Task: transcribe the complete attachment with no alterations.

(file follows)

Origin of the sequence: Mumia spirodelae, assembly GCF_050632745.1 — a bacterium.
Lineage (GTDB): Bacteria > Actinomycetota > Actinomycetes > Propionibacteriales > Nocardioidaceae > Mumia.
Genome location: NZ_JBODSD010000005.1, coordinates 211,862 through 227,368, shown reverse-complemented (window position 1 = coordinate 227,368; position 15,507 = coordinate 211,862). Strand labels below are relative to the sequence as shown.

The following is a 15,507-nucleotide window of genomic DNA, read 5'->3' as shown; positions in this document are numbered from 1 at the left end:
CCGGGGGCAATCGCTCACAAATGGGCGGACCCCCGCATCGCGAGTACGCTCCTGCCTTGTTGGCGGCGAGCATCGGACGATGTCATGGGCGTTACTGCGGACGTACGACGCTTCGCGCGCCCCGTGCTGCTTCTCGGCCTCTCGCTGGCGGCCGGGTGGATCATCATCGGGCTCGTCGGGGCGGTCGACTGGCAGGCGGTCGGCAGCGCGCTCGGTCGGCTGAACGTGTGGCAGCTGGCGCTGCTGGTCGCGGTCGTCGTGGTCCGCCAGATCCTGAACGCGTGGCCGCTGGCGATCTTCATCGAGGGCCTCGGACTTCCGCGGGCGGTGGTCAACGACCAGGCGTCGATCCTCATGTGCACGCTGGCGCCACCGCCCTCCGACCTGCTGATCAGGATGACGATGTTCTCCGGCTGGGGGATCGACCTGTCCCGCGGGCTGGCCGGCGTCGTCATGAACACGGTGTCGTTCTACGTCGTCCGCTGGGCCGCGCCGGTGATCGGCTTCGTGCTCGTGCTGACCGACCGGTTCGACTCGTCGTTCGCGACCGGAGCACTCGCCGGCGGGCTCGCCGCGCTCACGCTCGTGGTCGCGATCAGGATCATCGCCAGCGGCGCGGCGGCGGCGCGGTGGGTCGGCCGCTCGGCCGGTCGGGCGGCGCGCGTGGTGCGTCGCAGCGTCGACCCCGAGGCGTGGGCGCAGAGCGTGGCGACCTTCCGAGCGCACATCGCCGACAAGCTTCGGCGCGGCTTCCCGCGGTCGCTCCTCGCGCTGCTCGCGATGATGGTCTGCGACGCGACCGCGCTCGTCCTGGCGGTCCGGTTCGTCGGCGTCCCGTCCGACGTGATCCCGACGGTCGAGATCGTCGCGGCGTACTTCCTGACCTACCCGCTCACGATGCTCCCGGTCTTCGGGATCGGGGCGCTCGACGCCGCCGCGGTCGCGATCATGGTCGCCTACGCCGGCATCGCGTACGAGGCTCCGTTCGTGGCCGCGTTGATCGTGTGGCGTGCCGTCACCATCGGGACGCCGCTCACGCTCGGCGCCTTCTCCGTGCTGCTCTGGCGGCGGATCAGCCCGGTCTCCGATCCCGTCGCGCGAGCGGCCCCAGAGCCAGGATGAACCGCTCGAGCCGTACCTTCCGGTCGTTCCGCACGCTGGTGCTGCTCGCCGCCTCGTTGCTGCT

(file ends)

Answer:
Origin of the sequence: Mumia spirodelae, assembly GCF_050632745.1 — a bacterium.
Lineage (GTDB): Bacteria > Actinomycetota > Actinomycetes > Propionibacteriales > Nocardioidaceae > Mumia.
Genome location: NZ_JBODSD010000005.1, coordinates 211,862 through 227,368, shown reverse-complemented (window position 1 = coordinate 227,368; position 15,507 = coordinate 211,862). Strand labels below are relative to the sequence as shown.

The following is a 15,507-nucleotide window of genomic DNA, read 5'->3' as shown; positions in this document are numbered from 1 at the left end:
CCGGGGGCAATCGCTCACAAATGGGCGGACCCCCGCATCGCGAGTACGCTCCTGCCTTGTTGGCGGCGAGCATCGGACGATGTCATGGGCGTTACTGCGGACGTACGACGCTTCGCGCGCCCCGTGCTGCTTCTCGGCCTCTCGCTGGCGGCCGGGTGGATCATCATCGGGCTCGTCGGGGCGGTCGACTGGCAGGCGGTCGGCAGCGCGCTCGGTCGGCTGAACGTGTGGCAGCTGGCGCTGCTGGTCGCGGTCGTCGTGGTCCGCCAGATCCTGAACGCGTGGCCGCTGGCGATCTTCATCGAGGGCCTCGGACTTCCGCGGGCGGTGGTCAACGACCAGGCGTCGATCCTCATGTGCACGCTGGCGCCACCGCCCTCCGACCTGCTGATCAGGATGACGATGTTCTCCGGCTGGGGGATCGACCTGTCCCGCGGGCTGGCCGGCGTCGTCATGAACACGGTGTCGTTCTACGTCGTCCGCTGGGCCGCGCCGGTGATCGGCTTCGTGCTCGTGCTGACCGACCGGTTCGACTCGTCGTTCGCGACCGGAGCACTCGCCGGCGGGCTCGCCGCGCTCACGCTCGTGGTCGCGATCAGGATCATCGCCAGCGGCGCGGCGGCGGCGCGGTGGGTCGGCCGCTCGGCCGGTCGGGCGGCGCGCGTGGTGCGTCGCAGCGTCGACCCCGAGGCGTGGGCGCAGAGCGTGGCGACCTTCCGAGCGCACATCGCCGACAAGCTTCGGCGCGGCTTCCCGCGGTCGCTCCTCGCGCTGCTCGCGATGATGGTCTGCGACGCGACCGCGCTCGTCCTGGCGGTCCGGTTCGTCGGCGTCCCGTCCGACGTGATCCCGACGGTCGAGATCGTCGCGGCGTACTTCCTGACCTACCCGCTCACGATGCTCCCGGTCTTCGGGATCGGGGCGCTCGACGCCGCCGCGGTCGCGATCATGGTCGCCTACGCCGGCATCGCGTACGAGGCTCCGTTCGTGGCCGCGTTGATCGTGTGGCGTGCCGTCACCATCGGGACGCCGCTCACGCTCGGCGCCTTCTCCGTGCTGCTCTGGCGGCGGATCAGCCCGGTCTCCGATCCCGTCGCGCGAGCGGCCCCAGAGCCAGGATGAACCGCTCGAGCCGTACCTTCCGGTCGTTCCGCACGCTGGTGCTGCTCGCCGCCTCGTTGCTGCT